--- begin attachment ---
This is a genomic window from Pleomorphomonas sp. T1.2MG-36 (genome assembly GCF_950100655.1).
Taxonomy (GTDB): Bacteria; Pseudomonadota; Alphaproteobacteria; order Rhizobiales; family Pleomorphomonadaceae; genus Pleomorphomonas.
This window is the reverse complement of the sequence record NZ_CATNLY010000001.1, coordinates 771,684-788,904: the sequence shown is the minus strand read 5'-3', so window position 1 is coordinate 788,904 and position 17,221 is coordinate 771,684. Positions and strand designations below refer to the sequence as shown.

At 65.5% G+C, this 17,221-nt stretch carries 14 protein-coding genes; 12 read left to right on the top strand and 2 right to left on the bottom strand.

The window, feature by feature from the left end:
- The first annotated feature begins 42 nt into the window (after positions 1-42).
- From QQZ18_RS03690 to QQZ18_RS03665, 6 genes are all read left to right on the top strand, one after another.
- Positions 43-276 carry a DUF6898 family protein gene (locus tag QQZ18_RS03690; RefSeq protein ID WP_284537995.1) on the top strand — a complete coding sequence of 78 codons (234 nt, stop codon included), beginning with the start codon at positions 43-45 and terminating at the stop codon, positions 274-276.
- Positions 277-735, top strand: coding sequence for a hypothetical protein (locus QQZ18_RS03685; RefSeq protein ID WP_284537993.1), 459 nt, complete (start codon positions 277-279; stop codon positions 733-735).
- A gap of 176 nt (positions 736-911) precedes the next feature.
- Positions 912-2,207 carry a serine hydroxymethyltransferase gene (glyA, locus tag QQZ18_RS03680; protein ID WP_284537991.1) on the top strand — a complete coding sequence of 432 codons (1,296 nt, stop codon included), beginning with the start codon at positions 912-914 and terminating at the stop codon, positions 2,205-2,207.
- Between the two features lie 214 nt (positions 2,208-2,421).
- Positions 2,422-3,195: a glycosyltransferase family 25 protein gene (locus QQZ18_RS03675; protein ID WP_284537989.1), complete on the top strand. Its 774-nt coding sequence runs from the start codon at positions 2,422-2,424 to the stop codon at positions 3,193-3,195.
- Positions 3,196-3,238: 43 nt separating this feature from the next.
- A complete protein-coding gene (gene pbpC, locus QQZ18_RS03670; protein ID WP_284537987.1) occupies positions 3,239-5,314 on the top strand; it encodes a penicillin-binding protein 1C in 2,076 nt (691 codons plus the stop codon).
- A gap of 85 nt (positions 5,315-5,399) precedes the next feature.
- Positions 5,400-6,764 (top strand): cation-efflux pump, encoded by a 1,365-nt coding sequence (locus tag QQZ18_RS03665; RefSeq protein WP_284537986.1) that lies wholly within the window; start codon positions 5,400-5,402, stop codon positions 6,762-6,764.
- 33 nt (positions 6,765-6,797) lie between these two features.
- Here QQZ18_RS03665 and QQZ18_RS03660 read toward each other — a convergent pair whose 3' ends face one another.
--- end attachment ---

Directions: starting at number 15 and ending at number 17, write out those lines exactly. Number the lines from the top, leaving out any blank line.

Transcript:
- A complete protein-coding gene (gene pbpC, locus QQZ18_RS03670; protein ID WP_284537987.1) occupies positions 3,239-5,314 on the top strand; it encodes a penicillin-binding protein 1C in 2,076 nt (691 codons plus the stop codon).
- A gap of 85 nt (positions 5,315-5,399) precedes the next feature.
- Positions 5,400-6,764 (top strand): cation-efflux pump, encoded by a 1,365-nt coding sequence (locus tag QQZ18_RS03665; RefSeq protein WP_284537986.1) that lies wholly within the window; start codon positions 5,400-5,402, stop codon positions 6,762-6,764.